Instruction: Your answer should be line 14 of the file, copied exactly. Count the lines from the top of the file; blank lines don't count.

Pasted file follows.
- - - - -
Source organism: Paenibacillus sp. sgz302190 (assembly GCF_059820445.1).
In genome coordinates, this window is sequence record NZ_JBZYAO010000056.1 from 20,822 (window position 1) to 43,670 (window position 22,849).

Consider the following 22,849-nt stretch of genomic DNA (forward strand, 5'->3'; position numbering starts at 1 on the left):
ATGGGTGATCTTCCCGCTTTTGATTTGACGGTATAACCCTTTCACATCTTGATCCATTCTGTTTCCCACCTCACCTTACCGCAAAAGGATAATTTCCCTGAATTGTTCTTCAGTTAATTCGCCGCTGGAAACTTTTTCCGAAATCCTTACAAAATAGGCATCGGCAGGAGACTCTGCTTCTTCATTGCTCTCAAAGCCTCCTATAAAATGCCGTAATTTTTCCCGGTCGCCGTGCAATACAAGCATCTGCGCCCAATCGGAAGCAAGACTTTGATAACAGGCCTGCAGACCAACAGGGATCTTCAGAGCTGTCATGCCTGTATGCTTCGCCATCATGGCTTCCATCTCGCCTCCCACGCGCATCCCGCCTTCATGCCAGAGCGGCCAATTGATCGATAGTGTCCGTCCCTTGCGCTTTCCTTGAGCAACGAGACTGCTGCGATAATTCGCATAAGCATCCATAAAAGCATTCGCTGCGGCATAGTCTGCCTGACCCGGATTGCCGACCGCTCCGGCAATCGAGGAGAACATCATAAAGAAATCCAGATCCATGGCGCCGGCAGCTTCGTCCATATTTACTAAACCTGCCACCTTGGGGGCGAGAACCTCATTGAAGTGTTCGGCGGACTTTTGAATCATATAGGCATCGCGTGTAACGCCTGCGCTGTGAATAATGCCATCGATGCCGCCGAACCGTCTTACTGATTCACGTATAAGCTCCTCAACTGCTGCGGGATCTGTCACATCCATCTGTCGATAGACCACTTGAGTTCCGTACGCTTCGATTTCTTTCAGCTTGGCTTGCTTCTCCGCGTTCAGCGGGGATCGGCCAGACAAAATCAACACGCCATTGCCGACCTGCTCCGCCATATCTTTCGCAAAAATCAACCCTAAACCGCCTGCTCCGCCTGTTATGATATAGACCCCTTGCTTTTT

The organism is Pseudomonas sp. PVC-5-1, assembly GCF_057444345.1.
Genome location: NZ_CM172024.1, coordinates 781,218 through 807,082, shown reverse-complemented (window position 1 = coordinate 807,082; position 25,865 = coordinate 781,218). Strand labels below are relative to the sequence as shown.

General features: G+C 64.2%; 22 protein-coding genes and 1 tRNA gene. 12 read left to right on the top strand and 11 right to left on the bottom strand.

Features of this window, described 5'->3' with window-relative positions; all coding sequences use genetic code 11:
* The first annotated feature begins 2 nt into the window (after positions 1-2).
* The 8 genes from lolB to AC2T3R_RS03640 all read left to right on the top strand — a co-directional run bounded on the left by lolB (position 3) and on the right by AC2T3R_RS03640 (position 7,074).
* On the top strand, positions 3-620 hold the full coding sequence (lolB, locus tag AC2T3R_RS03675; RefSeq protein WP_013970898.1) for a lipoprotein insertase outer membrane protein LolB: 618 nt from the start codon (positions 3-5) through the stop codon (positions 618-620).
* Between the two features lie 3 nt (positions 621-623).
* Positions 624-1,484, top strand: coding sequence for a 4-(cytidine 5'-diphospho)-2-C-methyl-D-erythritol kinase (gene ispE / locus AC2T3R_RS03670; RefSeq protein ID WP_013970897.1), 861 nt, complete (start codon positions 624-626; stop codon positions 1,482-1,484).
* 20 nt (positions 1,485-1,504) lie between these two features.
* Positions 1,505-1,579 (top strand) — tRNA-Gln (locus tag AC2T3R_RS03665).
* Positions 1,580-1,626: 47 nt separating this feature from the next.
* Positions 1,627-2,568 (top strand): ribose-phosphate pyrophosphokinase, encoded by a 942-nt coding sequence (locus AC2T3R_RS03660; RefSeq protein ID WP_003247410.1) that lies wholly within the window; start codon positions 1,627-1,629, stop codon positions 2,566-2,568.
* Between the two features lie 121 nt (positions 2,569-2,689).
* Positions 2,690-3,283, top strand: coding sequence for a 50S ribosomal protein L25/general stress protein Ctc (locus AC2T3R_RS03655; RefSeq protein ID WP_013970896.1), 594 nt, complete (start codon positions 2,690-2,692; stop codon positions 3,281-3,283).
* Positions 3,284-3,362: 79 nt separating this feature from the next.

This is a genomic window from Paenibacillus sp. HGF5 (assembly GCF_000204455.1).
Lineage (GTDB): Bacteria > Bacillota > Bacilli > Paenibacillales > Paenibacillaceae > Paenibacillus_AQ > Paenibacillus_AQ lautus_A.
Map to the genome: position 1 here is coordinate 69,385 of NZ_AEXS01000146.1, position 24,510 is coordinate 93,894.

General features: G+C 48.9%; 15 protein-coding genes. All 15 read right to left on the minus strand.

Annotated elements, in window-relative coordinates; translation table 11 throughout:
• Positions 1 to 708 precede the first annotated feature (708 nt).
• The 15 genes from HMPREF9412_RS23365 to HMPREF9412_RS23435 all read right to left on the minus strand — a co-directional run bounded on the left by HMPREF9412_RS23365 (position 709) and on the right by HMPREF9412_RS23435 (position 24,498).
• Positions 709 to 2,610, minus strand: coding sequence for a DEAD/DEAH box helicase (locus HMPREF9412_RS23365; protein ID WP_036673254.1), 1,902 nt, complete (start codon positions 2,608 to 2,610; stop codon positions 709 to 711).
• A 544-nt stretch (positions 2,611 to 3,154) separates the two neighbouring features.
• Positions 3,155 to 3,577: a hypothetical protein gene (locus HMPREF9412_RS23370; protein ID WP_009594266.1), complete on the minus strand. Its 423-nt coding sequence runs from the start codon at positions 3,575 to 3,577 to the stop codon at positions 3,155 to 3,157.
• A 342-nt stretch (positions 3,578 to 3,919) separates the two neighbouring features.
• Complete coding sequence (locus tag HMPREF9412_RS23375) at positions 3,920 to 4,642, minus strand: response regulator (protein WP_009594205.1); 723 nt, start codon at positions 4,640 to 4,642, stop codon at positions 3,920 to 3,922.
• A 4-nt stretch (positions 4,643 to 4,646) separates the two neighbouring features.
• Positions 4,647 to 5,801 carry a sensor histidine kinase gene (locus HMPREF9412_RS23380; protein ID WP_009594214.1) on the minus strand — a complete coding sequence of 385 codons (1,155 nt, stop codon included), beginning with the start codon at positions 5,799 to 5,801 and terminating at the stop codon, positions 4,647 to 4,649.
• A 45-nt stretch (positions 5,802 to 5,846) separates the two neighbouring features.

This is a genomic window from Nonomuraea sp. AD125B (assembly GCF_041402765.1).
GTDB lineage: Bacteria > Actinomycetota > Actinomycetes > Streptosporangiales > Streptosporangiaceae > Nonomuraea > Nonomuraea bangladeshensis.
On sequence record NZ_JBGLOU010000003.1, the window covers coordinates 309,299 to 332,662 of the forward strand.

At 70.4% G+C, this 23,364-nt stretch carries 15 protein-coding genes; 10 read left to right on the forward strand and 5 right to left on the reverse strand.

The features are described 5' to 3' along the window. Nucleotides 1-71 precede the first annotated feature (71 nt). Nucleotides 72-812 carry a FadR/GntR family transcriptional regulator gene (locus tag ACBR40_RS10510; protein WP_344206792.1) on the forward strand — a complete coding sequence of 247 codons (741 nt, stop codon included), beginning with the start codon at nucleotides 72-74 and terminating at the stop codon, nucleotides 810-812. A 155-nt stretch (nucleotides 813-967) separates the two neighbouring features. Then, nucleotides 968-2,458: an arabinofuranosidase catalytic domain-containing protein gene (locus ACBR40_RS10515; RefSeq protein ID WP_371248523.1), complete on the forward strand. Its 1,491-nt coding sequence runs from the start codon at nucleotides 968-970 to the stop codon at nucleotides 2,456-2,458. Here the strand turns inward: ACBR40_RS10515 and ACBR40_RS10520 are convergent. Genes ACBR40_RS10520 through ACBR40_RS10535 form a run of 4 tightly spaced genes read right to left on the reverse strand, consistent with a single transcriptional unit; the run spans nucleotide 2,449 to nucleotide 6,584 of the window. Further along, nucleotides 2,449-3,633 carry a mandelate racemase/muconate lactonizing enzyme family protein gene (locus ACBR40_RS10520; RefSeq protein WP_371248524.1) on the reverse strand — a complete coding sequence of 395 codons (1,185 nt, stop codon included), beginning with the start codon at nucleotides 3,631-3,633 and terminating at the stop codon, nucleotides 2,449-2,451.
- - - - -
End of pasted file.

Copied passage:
* 20 nt (positions 1,485-1,504) lie between these two features.